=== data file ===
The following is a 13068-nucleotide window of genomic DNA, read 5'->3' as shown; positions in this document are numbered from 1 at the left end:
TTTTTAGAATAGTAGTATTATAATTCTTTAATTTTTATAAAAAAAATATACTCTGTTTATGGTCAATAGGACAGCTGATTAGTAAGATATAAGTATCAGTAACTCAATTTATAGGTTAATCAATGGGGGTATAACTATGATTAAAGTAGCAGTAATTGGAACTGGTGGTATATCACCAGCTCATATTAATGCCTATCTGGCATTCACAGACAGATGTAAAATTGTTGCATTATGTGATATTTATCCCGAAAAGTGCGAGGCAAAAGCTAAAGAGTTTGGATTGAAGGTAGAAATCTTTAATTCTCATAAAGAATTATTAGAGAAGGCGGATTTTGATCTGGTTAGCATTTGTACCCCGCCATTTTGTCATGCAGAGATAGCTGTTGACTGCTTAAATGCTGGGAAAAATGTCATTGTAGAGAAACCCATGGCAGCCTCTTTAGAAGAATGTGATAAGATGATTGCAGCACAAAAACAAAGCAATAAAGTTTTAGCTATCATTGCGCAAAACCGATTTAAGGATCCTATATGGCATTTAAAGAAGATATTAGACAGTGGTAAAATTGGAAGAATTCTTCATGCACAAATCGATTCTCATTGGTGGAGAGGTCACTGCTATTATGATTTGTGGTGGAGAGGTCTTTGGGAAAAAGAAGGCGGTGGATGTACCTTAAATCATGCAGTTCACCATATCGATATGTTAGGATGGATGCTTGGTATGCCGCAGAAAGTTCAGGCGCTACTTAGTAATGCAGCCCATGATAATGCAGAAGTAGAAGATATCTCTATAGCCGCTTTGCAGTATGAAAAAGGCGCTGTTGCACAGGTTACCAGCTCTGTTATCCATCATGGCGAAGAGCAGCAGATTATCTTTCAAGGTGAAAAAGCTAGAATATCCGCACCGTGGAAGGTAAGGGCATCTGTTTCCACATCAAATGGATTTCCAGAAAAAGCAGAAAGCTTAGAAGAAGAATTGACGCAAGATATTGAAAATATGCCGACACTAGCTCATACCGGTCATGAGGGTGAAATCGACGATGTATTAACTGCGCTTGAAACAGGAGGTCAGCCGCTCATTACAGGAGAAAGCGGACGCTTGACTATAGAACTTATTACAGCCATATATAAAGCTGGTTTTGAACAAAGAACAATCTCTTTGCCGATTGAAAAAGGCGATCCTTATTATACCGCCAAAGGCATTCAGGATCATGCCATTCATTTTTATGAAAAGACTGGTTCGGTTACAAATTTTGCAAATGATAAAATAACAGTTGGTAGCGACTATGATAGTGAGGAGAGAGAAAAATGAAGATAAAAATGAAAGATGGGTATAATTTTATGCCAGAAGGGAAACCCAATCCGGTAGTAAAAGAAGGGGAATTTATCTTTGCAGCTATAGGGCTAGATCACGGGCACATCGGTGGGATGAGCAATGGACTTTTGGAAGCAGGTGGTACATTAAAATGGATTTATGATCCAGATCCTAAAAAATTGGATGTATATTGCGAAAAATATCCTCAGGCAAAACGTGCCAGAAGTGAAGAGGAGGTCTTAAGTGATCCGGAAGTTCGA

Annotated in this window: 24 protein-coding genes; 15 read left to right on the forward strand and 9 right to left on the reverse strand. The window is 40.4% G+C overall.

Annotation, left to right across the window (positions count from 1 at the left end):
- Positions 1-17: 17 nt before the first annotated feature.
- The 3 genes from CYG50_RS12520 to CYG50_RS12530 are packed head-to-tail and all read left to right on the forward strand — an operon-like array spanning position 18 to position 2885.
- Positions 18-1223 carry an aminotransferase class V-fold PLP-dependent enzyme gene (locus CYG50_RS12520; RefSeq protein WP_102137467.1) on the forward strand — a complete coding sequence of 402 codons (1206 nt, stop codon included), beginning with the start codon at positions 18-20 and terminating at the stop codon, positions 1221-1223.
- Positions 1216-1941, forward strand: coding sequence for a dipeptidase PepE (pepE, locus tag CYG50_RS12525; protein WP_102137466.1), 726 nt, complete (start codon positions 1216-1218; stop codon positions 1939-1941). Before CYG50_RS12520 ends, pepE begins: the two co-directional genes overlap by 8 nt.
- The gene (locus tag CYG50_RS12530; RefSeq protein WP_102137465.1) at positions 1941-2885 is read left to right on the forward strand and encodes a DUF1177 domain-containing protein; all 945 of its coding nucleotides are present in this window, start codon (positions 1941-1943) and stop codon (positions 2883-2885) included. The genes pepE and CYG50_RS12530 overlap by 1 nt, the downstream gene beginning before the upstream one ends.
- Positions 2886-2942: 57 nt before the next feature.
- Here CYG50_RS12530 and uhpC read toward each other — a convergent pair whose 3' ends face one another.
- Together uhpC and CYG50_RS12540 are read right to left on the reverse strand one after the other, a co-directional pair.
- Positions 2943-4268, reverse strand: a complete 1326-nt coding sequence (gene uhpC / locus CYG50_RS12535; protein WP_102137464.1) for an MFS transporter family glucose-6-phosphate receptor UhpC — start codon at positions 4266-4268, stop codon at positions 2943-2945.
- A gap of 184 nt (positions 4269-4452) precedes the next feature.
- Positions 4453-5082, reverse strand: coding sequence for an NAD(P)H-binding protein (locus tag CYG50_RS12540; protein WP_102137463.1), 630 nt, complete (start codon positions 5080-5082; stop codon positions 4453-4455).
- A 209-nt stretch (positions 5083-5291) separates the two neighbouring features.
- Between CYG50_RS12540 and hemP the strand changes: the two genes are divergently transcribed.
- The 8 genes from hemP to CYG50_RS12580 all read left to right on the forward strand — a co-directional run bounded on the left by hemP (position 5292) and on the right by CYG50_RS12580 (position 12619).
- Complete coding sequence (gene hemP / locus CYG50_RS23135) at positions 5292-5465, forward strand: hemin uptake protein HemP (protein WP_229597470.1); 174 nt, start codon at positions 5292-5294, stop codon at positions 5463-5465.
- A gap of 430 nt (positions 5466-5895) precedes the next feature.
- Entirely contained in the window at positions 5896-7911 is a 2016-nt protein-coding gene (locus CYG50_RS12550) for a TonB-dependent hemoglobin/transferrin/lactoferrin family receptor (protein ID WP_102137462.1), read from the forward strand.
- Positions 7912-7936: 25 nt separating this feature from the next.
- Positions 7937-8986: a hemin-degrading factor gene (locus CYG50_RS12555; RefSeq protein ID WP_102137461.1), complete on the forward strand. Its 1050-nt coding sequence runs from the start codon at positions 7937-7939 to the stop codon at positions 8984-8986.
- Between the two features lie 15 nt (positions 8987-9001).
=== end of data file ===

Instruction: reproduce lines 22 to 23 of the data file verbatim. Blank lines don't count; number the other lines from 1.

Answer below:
- Positions 7912-7936: 25 nt separating this feature from the next.
- Positions 7937-8986: a hemin-degrading factor gene (locus CYG50_RS12555; RefSeq protein ID WP_102137461.1), complete on the forward strand. Its 1050-nt coding sequence runs from the start codon at positions 7937-7939 to the stop codon at positions 8984-8986.